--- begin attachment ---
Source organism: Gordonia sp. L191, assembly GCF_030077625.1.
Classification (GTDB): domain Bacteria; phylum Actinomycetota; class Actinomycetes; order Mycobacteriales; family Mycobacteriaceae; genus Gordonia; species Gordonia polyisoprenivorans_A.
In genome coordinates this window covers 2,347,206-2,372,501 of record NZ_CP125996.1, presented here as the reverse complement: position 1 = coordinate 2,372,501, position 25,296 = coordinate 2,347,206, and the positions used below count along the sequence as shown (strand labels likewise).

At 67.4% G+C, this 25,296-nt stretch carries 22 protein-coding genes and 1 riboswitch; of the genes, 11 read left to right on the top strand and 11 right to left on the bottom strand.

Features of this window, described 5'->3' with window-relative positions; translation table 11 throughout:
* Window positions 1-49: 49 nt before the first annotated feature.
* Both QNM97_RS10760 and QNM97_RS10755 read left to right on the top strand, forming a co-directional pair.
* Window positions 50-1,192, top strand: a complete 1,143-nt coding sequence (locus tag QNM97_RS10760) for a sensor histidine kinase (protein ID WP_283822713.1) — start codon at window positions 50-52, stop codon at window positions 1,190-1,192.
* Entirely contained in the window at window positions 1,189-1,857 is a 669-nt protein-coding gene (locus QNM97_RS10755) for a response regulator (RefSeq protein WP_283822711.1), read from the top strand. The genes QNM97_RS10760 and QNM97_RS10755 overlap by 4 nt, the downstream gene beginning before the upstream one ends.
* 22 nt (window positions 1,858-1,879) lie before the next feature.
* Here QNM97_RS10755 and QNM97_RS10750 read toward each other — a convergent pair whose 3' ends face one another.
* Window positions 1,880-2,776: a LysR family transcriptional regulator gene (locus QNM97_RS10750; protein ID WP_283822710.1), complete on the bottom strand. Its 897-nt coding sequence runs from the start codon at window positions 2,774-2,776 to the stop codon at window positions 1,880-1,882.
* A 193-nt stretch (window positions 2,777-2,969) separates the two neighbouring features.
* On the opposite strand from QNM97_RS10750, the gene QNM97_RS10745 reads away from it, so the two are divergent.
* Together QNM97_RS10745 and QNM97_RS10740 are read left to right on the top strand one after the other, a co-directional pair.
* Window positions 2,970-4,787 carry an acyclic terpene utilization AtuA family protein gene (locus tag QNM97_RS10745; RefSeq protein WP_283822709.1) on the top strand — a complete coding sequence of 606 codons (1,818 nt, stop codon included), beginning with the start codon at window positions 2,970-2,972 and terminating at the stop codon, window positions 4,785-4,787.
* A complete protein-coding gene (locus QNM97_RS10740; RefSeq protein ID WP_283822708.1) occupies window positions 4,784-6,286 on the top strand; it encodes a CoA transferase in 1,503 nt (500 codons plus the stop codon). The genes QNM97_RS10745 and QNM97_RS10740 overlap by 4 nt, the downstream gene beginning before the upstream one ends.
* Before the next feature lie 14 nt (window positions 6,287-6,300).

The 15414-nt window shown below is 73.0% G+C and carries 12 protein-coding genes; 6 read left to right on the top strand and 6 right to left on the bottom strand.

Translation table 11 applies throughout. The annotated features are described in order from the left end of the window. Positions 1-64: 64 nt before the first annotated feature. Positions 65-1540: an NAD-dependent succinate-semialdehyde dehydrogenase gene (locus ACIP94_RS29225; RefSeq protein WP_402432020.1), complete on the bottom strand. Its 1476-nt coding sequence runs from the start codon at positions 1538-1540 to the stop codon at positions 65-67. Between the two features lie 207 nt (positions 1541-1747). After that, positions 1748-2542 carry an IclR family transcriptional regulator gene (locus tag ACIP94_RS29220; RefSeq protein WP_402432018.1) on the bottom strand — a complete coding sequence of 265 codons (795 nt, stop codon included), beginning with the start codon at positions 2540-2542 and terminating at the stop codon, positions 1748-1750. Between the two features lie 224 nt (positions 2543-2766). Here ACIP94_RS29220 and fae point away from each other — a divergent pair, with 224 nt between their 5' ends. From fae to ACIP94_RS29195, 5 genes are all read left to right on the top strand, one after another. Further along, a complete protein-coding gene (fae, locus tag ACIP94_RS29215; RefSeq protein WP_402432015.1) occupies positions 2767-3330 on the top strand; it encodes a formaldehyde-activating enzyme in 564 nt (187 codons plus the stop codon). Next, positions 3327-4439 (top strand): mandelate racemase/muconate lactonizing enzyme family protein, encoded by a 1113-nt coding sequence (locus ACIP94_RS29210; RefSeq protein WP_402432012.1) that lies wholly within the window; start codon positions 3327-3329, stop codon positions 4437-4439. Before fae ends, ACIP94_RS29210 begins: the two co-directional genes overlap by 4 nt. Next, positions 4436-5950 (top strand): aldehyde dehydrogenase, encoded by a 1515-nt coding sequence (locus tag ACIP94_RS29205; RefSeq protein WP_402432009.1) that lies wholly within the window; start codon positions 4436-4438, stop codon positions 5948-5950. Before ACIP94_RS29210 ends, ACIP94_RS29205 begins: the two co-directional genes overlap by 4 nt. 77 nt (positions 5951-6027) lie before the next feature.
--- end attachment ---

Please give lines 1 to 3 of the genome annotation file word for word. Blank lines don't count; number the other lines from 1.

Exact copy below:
Source organism: Gordonia sp. L191, assembly GCF_030077625.1.
Classification (GTDB): domain Bacteria; phylum Actinomycetota; class Actinomycetes; order Mycobacteriales; family Mycobacteriaceae; genus Gordonia; species Gordonia polyisoprenivorans_A.
In genome coordinates this window covers 2,347,206-2,372,501 of record NZ_CP125996.1, presented here as the reverse complement: position 1 = coordinate 2,372,501, position 25,296 = coordinate 2,347,206, and the positions used below count along the sequence as shown (strand labels likewise).